For the first time in years, the Washington Wizards have finally put a competent roster around the face of their franchise. After constantly dealing with rumors surrounding Bradley Beal’s future, who is entering the final year of his contract extension, Washington is now in a solid position to win the right way.
When Russell Westbrook worked behind the scenes to force his way to the Los Angeles Lakers leading up the 2021-22 moratorium period, many assumed that Beal would be next out the door. However, Beal has continuously showed his loyalty to the Wizards. Beal has had many opportunities to ask out, but they have come and gone with no trade request. Beal is now positioned to sign a five-year supermax extension with Washington next offseason, if he decides to stick around once more.
Wizards GM Tommy Sheppard has made a compelling case to Beal over recent weeks why he should remain their No. 1 option throughout his prime years.
The first step to the Wizards’ strong offseason revolved around shipping Westbrook to his hometown Lakers for a strong return — Kyle Kuzma, Kentavious Caldwell-Pope, Montrezl Harrell, and the No. 22 overall pick. Washington then flipped their newly-acquired first-round pick to the Indiana Pacers in exchange for backup point guard Aaron Holiday and the No. 31 overall pick. In total, they received four rotation players plus a high-upside draft swing (selecting G League Ignite forward Isaiah Todd atop the second round).
Throw in their selection of Gonzaga sharpshooter Corey Kispert at No. 15 overall, and it’s a perfect blend of NBA-readiness and upside with the Wizards’ two draft picks. It's a cherry on top of an already successful draft night since they returned great value for Westbrook.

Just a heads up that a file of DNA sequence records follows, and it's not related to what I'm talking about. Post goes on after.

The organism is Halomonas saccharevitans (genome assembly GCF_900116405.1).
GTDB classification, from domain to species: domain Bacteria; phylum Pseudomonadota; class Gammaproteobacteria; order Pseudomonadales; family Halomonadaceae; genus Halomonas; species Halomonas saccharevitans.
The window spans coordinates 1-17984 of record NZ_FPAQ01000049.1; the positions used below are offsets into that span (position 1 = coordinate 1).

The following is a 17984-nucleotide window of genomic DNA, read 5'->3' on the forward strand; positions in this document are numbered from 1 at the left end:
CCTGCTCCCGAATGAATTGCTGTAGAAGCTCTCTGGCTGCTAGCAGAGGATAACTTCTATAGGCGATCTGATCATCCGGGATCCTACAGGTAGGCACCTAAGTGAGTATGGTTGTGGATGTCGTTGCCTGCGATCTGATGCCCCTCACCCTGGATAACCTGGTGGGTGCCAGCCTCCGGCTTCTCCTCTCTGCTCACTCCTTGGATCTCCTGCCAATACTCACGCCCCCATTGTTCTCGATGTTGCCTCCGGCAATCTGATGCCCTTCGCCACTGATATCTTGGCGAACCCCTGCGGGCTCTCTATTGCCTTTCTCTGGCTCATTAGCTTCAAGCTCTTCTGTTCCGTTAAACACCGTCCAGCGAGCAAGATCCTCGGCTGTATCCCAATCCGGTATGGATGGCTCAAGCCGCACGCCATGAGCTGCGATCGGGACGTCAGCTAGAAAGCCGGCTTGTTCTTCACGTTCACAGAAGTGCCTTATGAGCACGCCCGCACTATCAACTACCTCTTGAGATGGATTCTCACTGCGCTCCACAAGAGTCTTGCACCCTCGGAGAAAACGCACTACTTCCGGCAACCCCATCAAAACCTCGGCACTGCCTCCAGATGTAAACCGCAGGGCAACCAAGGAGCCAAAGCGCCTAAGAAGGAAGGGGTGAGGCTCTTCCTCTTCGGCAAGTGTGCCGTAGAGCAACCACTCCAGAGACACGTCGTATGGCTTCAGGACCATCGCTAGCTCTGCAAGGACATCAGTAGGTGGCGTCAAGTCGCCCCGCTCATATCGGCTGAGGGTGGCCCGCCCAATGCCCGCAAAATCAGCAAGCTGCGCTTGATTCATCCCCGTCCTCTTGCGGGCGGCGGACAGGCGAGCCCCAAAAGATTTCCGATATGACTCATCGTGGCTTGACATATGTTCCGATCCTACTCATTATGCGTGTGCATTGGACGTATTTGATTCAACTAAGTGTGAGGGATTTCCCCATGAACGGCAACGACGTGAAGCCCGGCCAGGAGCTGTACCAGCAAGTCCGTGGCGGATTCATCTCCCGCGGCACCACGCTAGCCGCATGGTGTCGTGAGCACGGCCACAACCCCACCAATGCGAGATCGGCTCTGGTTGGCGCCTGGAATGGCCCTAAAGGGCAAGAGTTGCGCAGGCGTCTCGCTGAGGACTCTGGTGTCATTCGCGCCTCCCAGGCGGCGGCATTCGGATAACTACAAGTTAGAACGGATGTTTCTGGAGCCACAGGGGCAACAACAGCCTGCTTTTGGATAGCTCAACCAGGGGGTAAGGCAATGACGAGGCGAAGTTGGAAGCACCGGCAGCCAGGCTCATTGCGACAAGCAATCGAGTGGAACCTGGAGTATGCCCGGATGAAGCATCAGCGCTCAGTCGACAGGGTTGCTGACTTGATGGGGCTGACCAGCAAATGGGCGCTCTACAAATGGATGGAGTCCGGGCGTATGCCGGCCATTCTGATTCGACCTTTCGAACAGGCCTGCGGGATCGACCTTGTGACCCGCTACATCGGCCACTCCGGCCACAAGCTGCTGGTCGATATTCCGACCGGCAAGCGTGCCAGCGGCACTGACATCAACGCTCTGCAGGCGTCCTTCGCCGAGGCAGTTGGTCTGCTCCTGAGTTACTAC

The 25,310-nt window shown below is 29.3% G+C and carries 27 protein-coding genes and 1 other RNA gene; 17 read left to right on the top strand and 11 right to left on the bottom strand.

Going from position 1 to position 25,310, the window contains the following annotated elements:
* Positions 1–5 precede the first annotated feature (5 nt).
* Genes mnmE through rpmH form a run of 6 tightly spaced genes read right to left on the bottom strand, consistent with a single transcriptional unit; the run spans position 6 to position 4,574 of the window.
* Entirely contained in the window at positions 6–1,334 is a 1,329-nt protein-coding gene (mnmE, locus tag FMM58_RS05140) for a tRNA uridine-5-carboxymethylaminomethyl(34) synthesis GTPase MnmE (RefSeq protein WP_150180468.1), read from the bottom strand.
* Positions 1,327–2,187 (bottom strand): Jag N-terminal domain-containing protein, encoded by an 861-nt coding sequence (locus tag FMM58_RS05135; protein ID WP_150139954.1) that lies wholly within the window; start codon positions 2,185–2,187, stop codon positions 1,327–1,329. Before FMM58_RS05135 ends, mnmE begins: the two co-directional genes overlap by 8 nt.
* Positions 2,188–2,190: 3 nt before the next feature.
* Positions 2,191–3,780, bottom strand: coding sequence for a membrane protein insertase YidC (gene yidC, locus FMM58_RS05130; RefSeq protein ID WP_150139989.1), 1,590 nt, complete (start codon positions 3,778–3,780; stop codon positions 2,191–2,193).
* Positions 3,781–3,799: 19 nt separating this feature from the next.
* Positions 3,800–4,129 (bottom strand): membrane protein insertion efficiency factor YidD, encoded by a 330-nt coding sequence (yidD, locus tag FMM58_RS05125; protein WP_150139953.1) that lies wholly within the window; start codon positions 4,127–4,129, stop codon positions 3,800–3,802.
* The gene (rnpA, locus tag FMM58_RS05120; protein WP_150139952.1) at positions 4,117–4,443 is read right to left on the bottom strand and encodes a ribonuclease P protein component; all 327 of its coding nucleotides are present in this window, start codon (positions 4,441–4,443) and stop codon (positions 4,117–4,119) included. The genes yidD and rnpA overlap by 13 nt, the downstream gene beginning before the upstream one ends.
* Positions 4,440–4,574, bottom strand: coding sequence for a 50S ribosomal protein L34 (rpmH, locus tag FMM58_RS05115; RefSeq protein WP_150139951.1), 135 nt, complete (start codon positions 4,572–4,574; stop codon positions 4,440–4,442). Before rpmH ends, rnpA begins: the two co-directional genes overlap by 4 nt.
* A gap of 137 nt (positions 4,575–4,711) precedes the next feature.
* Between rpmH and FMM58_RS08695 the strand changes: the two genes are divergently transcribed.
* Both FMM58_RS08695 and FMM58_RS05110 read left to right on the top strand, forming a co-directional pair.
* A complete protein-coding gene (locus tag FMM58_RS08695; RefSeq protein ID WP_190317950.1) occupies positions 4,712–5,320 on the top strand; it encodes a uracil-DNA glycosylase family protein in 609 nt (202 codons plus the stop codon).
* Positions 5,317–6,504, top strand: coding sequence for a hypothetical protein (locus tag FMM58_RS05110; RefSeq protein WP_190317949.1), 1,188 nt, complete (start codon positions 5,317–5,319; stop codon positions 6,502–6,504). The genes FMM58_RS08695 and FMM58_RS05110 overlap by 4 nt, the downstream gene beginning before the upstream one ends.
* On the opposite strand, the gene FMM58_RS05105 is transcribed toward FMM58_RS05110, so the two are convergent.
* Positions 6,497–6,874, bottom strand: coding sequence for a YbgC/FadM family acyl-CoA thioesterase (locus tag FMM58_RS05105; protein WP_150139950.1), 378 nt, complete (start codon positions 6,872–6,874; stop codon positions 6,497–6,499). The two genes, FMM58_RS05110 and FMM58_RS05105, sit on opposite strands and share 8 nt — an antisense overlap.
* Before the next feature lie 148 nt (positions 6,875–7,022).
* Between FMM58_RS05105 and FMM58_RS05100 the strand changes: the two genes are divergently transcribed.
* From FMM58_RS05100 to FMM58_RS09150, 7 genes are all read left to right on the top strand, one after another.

Washington then made their strongest moves yet, executing a three-year, $62 million sign-and-trade for Spencer Dinwiddie. One of the best backcourt complements on the open market for Beal, Dinwiddie takes playmaking and scoring creation off his shoulders. During the 2019-20 season, Dinwiddie averaged 20.6 points and 6.8 assists while posting a 54% True Shooting percentage. Although Dinwiddie won’t space the floor for Beal (since he's a career 31.8% three-point shooter), he does provide necessary elements to rejuvenate Washington’s offense — efficient playmaking, strong downhill scoring around the rim and pick-and-roll wizardry. Dinwiddie’s ability to thrive within a secondary role also suits the Wizards’ style of play, allowing Beal to be the alpha and take over games whenever he pleases.
When taking an in-depth look at the Wizards’ new rotation, they all fit well within the prism of Beal’s All-NBA candidacy. Dinwiddie helps form the spine of a starting unit filled to the brim with high-IQ players. Davis Bertans, Caldwell-Pope, Kuzma and Kispert can space the floor on the wing. Rui Hachimura continues to develop into an intriguing piece for Washington’s long-term plans, averaging 13.8 points on a 54.9 True shooting percentage. Deni Avdija, the No. 9 overall pick in the 2020 draft, is developing into a 3-and-D wing who also provides playmaking chops. Daniel Gafford and Harrell will feast on opportune pick-and-roll finishes from Beal and Dinwiddie. Once Thomas Bryant returns from a torn ACL, he’s another big who can add more scoring punch.